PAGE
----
The market for grocery services that deliver food to your door — a market that for many investors is still synonymous with the worst excesses of the tech bubble of the late 1990s — seems to be heating up: Instacart, which raised a $44-million financing round just a few months ago, has apparently closed a second round worth more than $200 million that values the two-year-old company at close to $2 billion.
Re/code disclosed the news of the new financing on Tuesday, based on a filing that the company made with the U.S. securities regulator, and said that sources believe the financing round — which is being led by Kleiner Perkins Caulfield Byers — could be as high as $220 million. The previous round was led by Andreessen Horowitz.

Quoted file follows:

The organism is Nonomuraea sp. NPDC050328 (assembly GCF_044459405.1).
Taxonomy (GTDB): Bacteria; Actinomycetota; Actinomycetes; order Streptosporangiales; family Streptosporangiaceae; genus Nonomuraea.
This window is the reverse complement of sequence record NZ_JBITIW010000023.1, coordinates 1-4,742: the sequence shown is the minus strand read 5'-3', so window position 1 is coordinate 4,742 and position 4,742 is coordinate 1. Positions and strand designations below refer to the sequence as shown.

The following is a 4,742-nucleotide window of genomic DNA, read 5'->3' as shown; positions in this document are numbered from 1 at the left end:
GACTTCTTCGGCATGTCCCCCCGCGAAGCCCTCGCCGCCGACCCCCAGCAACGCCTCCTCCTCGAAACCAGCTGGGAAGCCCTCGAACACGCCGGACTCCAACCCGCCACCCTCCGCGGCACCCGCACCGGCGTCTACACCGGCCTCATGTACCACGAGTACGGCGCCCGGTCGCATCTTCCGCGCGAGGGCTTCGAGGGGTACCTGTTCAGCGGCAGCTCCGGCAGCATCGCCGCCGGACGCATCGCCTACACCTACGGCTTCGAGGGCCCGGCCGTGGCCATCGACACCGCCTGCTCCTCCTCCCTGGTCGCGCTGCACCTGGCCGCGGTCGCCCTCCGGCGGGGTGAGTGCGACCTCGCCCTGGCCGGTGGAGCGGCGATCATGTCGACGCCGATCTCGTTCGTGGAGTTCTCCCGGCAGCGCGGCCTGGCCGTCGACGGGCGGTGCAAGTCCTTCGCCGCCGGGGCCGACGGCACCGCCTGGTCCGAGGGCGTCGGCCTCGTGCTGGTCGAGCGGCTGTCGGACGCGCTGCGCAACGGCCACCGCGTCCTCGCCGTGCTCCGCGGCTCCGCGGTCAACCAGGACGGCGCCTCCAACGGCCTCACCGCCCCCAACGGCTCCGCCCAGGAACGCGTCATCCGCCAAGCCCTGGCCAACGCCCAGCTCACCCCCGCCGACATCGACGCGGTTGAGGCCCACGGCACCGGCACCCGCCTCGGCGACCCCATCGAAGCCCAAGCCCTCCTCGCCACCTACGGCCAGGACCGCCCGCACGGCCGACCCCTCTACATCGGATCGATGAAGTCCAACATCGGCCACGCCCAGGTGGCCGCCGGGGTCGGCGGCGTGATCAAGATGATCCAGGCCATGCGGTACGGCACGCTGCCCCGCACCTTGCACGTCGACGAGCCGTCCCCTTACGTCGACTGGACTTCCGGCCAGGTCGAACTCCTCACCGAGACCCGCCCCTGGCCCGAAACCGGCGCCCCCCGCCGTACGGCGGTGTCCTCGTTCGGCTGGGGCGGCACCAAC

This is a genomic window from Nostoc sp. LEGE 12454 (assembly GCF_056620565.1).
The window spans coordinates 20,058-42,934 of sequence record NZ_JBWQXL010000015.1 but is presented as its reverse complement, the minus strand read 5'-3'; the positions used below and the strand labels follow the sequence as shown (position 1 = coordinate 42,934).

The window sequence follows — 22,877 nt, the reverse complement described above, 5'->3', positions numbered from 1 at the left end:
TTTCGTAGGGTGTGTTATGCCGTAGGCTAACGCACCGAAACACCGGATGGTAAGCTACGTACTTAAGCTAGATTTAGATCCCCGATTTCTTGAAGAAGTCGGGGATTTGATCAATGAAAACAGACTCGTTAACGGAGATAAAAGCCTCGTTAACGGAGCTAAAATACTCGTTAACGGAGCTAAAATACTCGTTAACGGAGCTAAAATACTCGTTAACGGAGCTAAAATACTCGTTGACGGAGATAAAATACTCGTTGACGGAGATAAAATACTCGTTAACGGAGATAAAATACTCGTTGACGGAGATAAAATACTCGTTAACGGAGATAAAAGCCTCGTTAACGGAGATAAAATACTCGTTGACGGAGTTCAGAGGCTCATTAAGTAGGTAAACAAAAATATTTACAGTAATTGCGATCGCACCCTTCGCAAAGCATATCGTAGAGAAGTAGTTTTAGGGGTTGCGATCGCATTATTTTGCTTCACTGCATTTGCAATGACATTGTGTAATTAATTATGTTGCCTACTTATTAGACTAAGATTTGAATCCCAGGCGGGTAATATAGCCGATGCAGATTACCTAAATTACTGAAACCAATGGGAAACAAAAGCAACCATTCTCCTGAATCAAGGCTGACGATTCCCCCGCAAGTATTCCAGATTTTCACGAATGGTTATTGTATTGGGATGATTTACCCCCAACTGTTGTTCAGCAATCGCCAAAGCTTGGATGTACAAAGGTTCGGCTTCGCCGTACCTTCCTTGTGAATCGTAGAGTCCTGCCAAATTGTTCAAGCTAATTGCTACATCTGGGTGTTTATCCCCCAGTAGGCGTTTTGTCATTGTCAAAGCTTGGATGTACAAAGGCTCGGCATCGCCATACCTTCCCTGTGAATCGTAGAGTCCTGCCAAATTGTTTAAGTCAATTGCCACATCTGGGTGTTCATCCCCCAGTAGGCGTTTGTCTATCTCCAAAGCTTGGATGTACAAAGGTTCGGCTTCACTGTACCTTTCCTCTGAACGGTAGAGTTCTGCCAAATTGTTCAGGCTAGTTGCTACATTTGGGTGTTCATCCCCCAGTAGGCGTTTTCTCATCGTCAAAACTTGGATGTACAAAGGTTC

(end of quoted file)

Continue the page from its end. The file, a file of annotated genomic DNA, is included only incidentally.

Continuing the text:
Instacart is one of a number of companies that are pursuing the home-delivery market, including Amazon’s Fresh, Google Express, Postmates and FreshDirect. One of the differences between Instacart and many of its competitors is that it doesn’t carry any inventory itself, but negotiates deals with a variety of retailers.
The company’s CEO, Apoorva Mehta, told the New York Times that Instacart is expecting to have revenues of about $100 million in 2014, which would be about 10 times what it made the previous year.
For many of those who remember the investment bubble of the late 1990s, grocery delivery brings to mind names like Webvan and Kozmo, both of which were highly touted as the solution to home delivery, only to flame out quickly as the market crashed. The assets of Webvan, which went bankrupt in 2001, were eventually acquired by Amazon and are now part of Amazon Fresh.